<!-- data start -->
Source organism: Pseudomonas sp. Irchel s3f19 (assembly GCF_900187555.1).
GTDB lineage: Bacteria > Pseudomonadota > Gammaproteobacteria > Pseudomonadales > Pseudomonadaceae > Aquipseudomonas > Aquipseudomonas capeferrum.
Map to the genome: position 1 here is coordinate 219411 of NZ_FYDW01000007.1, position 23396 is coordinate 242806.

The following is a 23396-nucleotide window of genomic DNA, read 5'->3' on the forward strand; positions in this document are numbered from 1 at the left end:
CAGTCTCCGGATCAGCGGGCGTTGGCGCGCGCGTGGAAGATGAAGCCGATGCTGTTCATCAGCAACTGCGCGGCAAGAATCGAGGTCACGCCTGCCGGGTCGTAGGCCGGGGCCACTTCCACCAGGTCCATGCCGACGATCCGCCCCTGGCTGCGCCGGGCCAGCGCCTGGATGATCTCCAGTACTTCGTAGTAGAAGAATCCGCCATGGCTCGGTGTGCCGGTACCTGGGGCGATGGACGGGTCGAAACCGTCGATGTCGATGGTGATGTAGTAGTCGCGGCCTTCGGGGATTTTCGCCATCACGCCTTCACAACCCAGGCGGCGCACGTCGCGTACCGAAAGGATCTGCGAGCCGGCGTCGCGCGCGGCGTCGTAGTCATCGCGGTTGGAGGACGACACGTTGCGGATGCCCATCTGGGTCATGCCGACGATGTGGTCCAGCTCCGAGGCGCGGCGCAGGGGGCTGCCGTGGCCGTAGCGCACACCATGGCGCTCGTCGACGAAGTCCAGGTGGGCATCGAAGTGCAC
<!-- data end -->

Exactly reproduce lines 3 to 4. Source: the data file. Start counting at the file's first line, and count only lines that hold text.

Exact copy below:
Map to the genome: position 1 here is coordinate 219411 of NZ_FYDW01000007.1, position 23396 is coordinate 242806.

The following is a 23396-nucleotide window of genomic DNA, read 5'->3' on the forward strand; positions in this document are numbered from 1 at the left end: